A vote last week by the University of the District of Columbia board of trustees to raise tuition 29 percent next year has exposed a deep philosophical conflict within the board that encompasses far more than the approved increase in fees.

During 30 minutes of heated debate, five trustees -- including the student, alumni and faculty members -- argued that higher tuition would put the open-admissions university out of reach of the city's poor. But other trustees were equally vehement in saying the increase was crucial to offsetting a $5 million budget shortfall and advancing the university's snail's-pace march toward becoming an independent and self-sufficient institution.

"The question is much bigger than tuition," said former board chairman Ronald H. Brown, arguing for the increase, which finally passed by a 7-to-5 vote. "The question is who we want to run this university. We are about to be preempted as a board. If we don't start being serious, we are going to lose the independence of the institution."

Nowhere was the dilemma over the tuition issue better demonstrated than in the votes of Trustee Thomas A. Hart. On the first round he voted against the increase, saying the board needed to explore other options and to give students a chance to speak out on the issue. On the second round (after receiving an earful from Trustee Peter B. Edelman, who marched around the table to chastise him for his first vote), Hart abstained. On a recount, he raised his hand to be included with the majority in favor of the increase, which will raise undergraduate fees from $462 to $600 next fall.

The trade-off between tuition rates and political autonomy has been a delicate issue for the UDC trustees throughout the school's eight-year history. It has been particularly sensitive since 1982, when the trustees promised the District government that the board would prepare a multiyear tuition plan that would transfer more of the financial burden from the city to the university.

But over the years the combination of low fees and a student population that is one of the most expensive in the country to educate has placed UDC in the undesirable role of beggar. Few public universities depend as much on governmental agencies for sheer survival as UDC does on the City Council, the mayor and the Congress.

Although the tuition increase approved last week would account for only about $1.3 million of the school's projected $67 million budget next year, there is enormous symbolic importance attached to generating revenues internally -- that is, revenues that do not come to UDC via the District government.

While this has been a recurring theme for UDC administrators and the 15-member board during the school's short but tumultuous history, it has reached new proportions in recent months. The resignation of former president Robert L. Green in August, amid allegations that he misspent university funds for a host of personal items, brought to the fore new questions about the trustees' ability to manage the university and about the university's capacity for self-government.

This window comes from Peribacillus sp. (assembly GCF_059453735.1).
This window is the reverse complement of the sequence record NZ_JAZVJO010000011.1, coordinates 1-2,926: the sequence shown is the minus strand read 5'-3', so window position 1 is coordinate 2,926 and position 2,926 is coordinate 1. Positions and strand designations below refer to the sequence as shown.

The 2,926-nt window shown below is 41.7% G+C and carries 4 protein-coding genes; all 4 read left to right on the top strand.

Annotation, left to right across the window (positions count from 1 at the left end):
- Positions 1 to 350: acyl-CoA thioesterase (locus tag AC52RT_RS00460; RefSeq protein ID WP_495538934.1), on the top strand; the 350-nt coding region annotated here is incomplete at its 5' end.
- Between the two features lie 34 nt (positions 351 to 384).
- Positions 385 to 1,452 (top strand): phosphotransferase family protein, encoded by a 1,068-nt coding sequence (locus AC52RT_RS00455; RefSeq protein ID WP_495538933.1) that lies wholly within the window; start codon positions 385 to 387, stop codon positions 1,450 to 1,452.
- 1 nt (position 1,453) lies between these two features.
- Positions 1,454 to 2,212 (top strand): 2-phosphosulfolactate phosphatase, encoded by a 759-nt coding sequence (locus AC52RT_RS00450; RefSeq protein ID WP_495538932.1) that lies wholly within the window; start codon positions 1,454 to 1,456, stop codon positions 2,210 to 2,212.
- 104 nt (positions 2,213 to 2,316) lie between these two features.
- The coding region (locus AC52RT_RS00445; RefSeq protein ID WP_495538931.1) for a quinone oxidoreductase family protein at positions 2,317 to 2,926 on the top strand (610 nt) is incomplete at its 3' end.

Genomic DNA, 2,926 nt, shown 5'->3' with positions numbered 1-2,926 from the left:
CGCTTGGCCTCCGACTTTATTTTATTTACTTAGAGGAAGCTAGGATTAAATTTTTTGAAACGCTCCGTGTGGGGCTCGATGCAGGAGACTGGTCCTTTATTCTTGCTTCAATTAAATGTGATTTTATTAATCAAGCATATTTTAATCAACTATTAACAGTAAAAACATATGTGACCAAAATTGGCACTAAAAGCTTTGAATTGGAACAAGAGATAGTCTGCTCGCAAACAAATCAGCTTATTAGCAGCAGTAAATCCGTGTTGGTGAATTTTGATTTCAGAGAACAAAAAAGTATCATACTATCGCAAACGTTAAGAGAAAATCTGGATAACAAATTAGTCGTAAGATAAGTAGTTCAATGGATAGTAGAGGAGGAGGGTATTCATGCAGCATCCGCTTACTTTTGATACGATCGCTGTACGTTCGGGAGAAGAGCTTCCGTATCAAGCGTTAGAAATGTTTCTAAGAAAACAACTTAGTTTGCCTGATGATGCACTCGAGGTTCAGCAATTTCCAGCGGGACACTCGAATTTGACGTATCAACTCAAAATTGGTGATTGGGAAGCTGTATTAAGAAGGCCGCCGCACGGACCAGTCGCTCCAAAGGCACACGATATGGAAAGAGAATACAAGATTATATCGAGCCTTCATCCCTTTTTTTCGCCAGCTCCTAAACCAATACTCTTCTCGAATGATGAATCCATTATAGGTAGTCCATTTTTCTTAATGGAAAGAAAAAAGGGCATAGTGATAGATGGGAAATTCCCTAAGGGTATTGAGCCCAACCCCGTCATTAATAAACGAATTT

The Green affair added insult to injury. Now the UDC trustees are under greater scrutiny than ever before by the City Council's Education Committee, which held a series of hearings this fall, and Mayor Marion Barry, who in picking the majority of board members retains enormous influence over the university.

It was clear at last week's board meeting that some trustees desperately want to prove to their District government benefactors that the university can raise some of its own revenues, pay some of its own bills and keep its own house in order.

"I have been a resister of tuition increases, but I will be voting for this resolution," said Trustee Lorraine Whitlock, who, with former chairman Brown, was attending her last meeting as a board member. "I see no alternative to a tuition increase. It is critical to the future of this university as a university."

Trustee Daniel I. Fivel, chairman of the board committee responsible for financial oversight at UDC, was blunt.

"You are taking a huge risk," he told fellow trustees after the board first voted against the tuition increase. " . . . The mayor will sock it to us. There will be a terrible reaction downtown. Where else is this money to cover the shortfall going to come from? I'm at a loss, even with this tuition increase, to figure out where the money will come from."

One of the board majority's fears is that the taxpayers' patience -- and thus the university's lifeblood -- may run out. The university has been through three presidents since 1976, has the highest administrative costs of any public university in the nation, and spends roughly twice as much per student as the D.C. public schools. Green's alleged misdeeds only served to confirm what skeptics already feared: that public money was being wasted at UDC.

"Somebody is paying the bills and they the taxpayers are beginning to ask questions," said Brown. "We have to face up to our responsibility."

The trustees who voted for the tuition increase said they remain committed to making higher education affordable for all District residents. Edelman and Board Chairman N. Joyce Payne said the lowest-income students will not be affected because they will still qualify for federal Pell grants under the new tuition plan.

"We're between a rock and a hard place," said Edelman, summing up the predicament the board faced. "We don't have the ability to make the choice [for keeping tuition lower] that we would really favor."